The Real Reasons Why Silicon Valley Bank Collapsed

Silicon Valley Bank collapsed due to years of financial mismanagement.

By Ryan Clancy | Published

silicon valley bank

The untimely demise of Silicon Valley Bank shocked many people, and now the reason for the sudden closure has become apparent. They imploded at a rapid rate due to financial mismanagement and panic withdraws from its depositors and investors. 

This new information has been given in detail by a Federal Reserve official during a hearing this week. He explained how the Silicon Valley Bank had failed to acknowledge and subsequently manage its interest rate and liquidity risk. This mismanagement caused the bank to crumble within a few days. 

It was detailed that the Silicon Valley Bank was a textbook case of a series of transgressions with its top management. Its top management waited too long before taking action. 

When it was too late, the bank tried to balance their accounts, but it was too far gone. This scramble to save the bank caused depositors to rush and withdraw their money. The Silicon Valley Bank crashed shortly after the events, with experts saying the mass exodus of depositors was the last nail in its coffin. 

Depositors withdraw the astonishing amount of $42 billion from Silicon Valley Bank in one day alone. This panic was started by investors urging depositors, especially tech start-up companies, to withdraw any investments they had made in the bank. Social media also helped spread the message of panic.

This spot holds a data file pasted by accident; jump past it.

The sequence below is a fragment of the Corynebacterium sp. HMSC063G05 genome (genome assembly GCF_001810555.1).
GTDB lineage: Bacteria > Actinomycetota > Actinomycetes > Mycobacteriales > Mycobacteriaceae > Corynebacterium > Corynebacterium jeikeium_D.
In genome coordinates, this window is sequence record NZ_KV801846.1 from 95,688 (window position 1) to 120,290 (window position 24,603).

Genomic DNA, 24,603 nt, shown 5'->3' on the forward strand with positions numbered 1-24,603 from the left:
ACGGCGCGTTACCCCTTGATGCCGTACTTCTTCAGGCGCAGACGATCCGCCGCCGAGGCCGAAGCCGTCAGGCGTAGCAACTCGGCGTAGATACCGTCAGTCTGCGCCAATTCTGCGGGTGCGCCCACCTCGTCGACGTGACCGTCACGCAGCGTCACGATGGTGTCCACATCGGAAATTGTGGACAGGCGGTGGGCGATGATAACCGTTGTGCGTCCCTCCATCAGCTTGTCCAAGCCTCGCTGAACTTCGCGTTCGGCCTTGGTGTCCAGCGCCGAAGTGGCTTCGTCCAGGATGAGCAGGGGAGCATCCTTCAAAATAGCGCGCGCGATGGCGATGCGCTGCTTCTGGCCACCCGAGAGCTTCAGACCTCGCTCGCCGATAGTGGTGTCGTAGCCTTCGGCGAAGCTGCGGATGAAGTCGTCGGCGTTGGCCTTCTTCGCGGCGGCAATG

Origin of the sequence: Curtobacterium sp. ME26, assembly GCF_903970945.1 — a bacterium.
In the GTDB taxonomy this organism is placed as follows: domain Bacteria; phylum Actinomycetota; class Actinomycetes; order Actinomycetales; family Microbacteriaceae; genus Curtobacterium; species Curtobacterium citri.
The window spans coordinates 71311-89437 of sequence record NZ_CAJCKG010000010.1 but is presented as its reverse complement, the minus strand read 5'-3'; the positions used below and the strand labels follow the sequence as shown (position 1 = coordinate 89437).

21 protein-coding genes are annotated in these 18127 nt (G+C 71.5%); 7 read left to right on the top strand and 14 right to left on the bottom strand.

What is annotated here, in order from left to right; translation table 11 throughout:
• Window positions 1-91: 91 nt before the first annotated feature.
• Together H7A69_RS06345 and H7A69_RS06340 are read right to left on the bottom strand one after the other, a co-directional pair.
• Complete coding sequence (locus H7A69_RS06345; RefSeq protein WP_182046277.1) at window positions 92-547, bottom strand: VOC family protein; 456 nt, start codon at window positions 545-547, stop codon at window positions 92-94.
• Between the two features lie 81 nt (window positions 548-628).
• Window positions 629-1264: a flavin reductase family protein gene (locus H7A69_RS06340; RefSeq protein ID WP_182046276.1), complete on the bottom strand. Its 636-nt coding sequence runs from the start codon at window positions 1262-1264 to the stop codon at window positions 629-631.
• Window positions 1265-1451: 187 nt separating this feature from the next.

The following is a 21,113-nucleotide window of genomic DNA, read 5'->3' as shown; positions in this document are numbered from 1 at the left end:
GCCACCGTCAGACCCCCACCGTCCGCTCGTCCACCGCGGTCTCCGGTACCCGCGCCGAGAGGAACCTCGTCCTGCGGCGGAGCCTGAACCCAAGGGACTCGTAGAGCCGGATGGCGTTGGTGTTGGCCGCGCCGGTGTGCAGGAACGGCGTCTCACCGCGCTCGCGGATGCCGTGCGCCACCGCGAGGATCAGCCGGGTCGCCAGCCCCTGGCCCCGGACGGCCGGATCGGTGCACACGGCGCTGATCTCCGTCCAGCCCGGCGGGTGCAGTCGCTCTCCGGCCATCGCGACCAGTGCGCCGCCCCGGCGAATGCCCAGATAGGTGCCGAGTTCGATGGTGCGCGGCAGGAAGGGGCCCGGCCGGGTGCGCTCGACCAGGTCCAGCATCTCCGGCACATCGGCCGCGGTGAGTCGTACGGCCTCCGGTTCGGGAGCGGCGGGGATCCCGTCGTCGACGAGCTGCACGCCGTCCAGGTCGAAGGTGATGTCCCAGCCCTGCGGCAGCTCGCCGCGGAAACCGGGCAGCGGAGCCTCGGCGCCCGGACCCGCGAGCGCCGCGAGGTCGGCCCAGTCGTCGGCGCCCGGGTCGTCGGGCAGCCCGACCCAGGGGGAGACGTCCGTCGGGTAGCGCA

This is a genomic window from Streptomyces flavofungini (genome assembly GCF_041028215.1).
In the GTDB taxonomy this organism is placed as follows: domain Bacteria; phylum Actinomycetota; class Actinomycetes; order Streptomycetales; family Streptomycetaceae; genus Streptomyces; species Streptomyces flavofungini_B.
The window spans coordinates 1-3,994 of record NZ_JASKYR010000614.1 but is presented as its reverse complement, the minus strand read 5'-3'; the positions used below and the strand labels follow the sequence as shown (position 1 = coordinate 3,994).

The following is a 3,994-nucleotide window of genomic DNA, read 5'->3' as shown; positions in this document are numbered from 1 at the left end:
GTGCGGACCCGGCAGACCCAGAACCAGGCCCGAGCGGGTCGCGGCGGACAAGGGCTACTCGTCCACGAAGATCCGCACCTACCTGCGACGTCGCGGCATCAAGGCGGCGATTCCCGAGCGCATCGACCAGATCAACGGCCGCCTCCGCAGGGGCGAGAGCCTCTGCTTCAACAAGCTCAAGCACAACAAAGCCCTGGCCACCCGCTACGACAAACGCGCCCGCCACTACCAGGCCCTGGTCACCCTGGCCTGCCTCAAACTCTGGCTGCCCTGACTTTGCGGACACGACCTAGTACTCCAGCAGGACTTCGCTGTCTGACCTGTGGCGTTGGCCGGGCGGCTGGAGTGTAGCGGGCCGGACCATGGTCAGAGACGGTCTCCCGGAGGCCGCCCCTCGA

While the Federal Reserve employee was unforgiving about the Silicon Valley Bank’s mismanagement, he gave the American banking system various positive comments. He ensured the people of America that the banking system was not ready to crumble but sound, with plentiful capital and liquidity. 

The banking system is constantly under review, and the Federal Reserve is ready to use any tools at its disposal if there is an issue. While that is very comforting, it is concerning how the Federal Reserve missed that Silicon Valley Bank was in such trouble. 

The Federal Reserve has launched an investigation to uncover why staff who supervise and regulate the troubled bank did not notice such a big problem. He ensured this review would be thorough and transparent. 

But within his testimony, the Federal Reserve officials did disclose that in 2021, supervisors at Silicon Valley Bank had found shortcomings in their liquidity risk management, liquidity stress testing, and contingency funding. The following year, supervisors again found more issues as risk management and internal auditing oversights were flagged. These superiors are adamant that regulators knew of the problems at Silicon Valley bank. 

During the Federal review of the bank, they will concentrate on the 2018 rollback of Dodd-Frank and whether the more relaxed banking rules contributed to the untimely demise of the troubled bank. In the future, regulators must take a hardened stance on banks to ensure this will not happen again. 

Banking has changed over the last few years, and regulators need to understand the impact technology, social media, and customer behavior can have on financial institutions. Both top management and regulators knew Silicon Valley Bank was in trouble, but still, it slipped through the net and failed.